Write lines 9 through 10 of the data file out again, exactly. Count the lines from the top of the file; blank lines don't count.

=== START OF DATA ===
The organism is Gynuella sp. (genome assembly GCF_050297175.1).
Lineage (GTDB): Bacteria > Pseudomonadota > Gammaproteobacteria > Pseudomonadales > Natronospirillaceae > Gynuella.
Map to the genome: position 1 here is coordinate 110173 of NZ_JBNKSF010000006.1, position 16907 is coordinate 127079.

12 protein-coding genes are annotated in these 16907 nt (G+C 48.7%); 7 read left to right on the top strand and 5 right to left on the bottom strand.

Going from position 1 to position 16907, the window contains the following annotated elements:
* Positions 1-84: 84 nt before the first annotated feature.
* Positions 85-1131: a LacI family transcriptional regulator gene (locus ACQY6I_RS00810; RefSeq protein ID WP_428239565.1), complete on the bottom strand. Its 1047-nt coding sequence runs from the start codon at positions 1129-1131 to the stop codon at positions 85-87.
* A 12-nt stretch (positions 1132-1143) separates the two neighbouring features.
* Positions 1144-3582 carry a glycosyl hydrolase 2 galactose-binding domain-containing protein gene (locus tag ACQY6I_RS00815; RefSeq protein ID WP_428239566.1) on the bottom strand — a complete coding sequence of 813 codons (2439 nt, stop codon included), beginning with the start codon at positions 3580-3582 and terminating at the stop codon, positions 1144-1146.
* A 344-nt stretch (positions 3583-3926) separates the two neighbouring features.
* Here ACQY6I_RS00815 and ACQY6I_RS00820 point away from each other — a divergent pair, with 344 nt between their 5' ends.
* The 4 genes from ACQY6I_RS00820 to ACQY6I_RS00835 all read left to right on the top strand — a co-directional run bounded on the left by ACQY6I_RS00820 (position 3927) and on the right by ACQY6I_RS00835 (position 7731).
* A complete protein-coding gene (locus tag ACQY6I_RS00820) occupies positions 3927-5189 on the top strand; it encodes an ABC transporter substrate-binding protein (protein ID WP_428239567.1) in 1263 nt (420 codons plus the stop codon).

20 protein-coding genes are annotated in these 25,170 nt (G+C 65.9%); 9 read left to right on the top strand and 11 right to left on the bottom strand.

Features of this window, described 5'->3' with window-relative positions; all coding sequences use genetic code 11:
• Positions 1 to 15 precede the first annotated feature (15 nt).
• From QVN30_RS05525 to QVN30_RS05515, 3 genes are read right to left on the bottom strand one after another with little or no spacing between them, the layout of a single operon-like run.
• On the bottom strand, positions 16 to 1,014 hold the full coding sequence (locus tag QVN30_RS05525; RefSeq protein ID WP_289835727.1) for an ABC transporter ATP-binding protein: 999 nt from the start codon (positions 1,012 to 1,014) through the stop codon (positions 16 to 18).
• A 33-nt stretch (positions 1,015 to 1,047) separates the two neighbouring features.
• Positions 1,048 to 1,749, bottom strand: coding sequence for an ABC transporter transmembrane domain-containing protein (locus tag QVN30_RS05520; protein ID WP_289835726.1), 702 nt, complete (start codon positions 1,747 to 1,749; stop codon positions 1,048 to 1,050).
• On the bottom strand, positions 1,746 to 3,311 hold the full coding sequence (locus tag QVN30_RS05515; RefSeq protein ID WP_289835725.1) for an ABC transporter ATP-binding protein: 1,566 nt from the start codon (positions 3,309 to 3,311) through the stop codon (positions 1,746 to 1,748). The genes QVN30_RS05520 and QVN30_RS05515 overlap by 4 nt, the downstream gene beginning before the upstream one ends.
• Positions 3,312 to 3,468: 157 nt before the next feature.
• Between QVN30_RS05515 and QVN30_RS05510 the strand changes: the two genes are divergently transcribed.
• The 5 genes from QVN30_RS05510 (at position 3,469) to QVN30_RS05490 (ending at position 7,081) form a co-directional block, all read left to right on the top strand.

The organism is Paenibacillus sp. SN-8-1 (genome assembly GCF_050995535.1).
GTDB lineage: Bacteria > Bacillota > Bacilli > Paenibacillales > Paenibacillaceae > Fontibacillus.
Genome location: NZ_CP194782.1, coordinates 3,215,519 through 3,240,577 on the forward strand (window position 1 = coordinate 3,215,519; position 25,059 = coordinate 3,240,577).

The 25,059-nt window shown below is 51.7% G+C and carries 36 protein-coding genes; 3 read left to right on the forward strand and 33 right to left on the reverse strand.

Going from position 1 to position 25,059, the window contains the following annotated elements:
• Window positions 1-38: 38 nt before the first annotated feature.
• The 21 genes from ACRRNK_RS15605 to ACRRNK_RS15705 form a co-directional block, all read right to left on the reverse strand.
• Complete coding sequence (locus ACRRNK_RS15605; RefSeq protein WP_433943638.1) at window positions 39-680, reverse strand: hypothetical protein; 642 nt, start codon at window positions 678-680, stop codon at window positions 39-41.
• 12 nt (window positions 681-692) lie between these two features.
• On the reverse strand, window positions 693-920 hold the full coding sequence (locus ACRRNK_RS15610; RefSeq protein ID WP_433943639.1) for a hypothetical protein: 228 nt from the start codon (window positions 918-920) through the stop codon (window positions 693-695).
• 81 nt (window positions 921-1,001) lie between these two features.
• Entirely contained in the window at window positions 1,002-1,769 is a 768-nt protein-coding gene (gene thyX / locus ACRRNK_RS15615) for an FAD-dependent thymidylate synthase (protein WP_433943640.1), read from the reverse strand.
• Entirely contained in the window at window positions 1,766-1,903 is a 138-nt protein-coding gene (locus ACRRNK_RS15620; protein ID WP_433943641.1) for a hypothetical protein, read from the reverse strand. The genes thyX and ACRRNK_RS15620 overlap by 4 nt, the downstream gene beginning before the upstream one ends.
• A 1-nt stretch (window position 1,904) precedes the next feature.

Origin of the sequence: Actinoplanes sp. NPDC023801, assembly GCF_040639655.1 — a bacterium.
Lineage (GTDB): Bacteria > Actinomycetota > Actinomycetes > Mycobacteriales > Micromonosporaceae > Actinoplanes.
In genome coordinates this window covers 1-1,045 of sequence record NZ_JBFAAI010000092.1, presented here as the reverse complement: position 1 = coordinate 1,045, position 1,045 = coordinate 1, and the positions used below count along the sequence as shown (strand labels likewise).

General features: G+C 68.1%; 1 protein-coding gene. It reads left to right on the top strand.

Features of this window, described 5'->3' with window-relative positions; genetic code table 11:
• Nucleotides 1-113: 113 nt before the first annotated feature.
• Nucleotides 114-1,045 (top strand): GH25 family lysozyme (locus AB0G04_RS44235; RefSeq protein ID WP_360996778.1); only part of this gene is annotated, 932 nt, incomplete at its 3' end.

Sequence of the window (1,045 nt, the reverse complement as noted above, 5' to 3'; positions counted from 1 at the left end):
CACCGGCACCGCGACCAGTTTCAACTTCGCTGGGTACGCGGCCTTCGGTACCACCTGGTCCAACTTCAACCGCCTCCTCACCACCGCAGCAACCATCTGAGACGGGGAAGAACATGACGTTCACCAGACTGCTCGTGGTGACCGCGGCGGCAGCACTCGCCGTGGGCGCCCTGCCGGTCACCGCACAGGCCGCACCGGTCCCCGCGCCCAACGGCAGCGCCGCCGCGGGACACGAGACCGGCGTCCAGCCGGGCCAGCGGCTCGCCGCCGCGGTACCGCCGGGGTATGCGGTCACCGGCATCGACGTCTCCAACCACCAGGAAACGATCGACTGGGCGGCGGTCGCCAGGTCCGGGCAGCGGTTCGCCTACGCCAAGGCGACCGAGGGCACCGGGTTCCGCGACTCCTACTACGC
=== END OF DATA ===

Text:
* Positions 1144-3582 carry a glycosyl hydrolase 2 galactose-binding domain-containing protein gene (locus tag ACQY6I_RS00815; RefSeq protein ID WP_428239566.1) on the bottom strand — a complete coding sequence of 813 codons (2439 nt, stop codon included), beginning with the start codon at positions 3580-3582 and terminating at the stop codon, positions 1144-1146.
* A 344-nt stretch (positions 3583-3926) separates the two neighbouring features.